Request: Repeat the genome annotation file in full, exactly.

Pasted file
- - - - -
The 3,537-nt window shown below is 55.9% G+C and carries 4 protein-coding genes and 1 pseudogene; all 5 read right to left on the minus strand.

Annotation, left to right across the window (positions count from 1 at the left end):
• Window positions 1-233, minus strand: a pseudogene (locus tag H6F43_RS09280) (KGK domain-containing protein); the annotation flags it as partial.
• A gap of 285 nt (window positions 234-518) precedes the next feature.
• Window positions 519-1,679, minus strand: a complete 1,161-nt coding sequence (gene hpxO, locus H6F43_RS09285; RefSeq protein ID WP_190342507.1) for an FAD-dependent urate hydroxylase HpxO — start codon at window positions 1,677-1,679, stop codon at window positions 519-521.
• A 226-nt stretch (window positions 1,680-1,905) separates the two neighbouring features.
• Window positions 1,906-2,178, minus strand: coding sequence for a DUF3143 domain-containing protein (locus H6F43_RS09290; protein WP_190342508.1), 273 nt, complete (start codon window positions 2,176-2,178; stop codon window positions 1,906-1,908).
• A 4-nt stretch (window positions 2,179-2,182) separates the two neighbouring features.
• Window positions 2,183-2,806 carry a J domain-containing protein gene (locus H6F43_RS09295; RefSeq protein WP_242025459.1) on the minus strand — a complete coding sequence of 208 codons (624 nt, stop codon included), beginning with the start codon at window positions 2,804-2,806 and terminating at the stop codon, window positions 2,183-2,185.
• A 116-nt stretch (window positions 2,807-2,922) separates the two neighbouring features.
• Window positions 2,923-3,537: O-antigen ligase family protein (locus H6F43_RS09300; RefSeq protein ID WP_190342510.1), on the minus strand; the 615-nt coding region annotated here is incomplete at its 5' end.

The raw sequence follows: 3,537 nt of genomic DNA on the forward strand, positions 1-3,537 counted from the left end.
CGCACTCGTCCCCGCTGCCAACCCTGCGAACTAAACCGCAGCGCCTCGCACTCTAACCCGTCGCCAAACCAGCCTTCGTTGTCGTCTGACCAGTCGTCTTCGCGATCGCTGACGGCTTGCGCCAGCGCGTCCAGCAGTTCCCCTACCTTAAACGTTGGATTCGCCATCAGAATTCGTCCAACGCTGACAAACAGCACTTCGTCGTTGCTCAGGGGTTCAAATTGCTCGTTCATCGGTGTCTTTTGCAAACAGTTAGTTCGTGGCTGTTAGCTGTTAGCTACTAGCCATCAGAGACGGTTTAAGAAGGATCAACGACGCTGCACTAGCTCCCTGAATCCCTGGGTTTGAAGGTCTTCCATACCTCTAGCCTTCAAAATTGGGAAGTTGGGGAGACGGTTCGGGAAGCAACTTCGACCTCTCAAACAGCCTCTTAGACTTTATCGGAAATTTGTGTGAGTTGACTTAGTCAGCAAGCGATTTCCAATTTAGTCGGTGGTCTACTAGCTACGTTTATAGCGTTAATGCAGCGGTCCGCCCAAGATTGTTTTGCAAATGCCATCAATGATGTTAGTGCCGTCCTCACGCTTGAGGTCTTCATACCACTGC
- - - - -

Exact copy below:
The 3,537-nt window shown below is 55.9% G+C and carries 4 protein-coding genes and 1 pseudogene; all 5 read right to left on the minus strand.

Annotation, left to right across the window (positions count from 1 at the left end):
• Window positions 1-233, minus strand: a pseudogene (locus tag H6F43_RS09280) (KGK domain-containing protein); the annotation flags it as partial.
• A gap of 285 nt (window positions 234-518) precedes the next feature.
• Window positions 519-1,679, minus strand: a complete 1,161-nt coding sequence (gene hpxO, locus H6F43_RS09285; RefSeq protein ID WP_190342507.1) for an FAD-dependent urate hydroxylase HpxO — start codon at window positions 1,677-1,679, stop codon at window positions 519-521.
• A 226-nt stretch (window positions 1,680-1,905) separates the two neighbouring features.
• Window positions 1,906-2,178, minus strand: coding sequence for a DUF3143 domain-containing protein (locus H6F43_RS09290; protein WP_190342508.1), 273 nt, complete (start codon window positions 2,176-2,178; stop codon window positions 1,906-1,908).
• A 4-nt stretch (window positions 2,179-2,182) separates the two neighbouring features.
• Window positions 2,183-2,806 carry a J domain-containing protein gene (locus H6F43_RS09295; RefSeq protein WP_242025459.1) on the minus strand — a complete coding sequence of 208 codons (624 nt, stop codon included), beginning with the start codon at window positions 2,804-2,806 and terminating at the stop codon, window positions 2,183-2,185.
• A 116-nt stretch (window positions 2,807-2,922) separates the two neighbouring features.
• Window positions 2,923-3,537: O-antigen ligase family protein (locus H6F43_RS09300; RefSeq protein ID WP_190342510.1), on the minus strand; the 615-nt coding region annotated here is incomplete at its 5' end.

The raw sequence follows: 3,537 nt of genomic DNA on the forward strand, positions 1-3,537 counted from the left end.
CGCACTCGTCCCCGCTGCCAACCCTGCGAACTAAACCGCAGCGCCTCGCACTCTAACCCGTCGCCAAACCAGCCTTCGTTGTCGTCTGACCAGTCGTCTTCGCGATCGCTGACGGCTTGCGCCAGCGCGTCCAGCAGTTCCCCTACCTTAAACGTTGGATTCGCCATCAGAATTCGTCCAACGCTGACAAACAGCACTTCGTCGTTGCTCAGGGGTTCAAATTGCTCGTTCATCGGTGTCTTTTGCAAACAGTTAGTTCGTGGCTGTTAGCTGTTAGCTACTAGCCATCAGAGACGGTTTAAGAAGGATCAACGACGCTGCACTAGCTCCCTGAATCCCTGGGTTTGAAGGTCTTCCATACCTCTAGCCTTCAAAATTGGGAAGTTGGGGAGACGGTTCGGGAAGCAACTTCGACCTCTCAAACAGCCTCTTAGACTTTATCGGAAATTTGTGTGAGTTGACTTAGTCAGCAAGCGATTTCCAATTTAGTCGGTGGTCTACTAGCTACGTTTATAGCGTTAATGCAGCGGTCCGCCCAAGATTGTTTTGCAAATGCCATCAATGATGTTAGTGCCGTCCTCACGCTTGAGGTCTTCATACCACTGC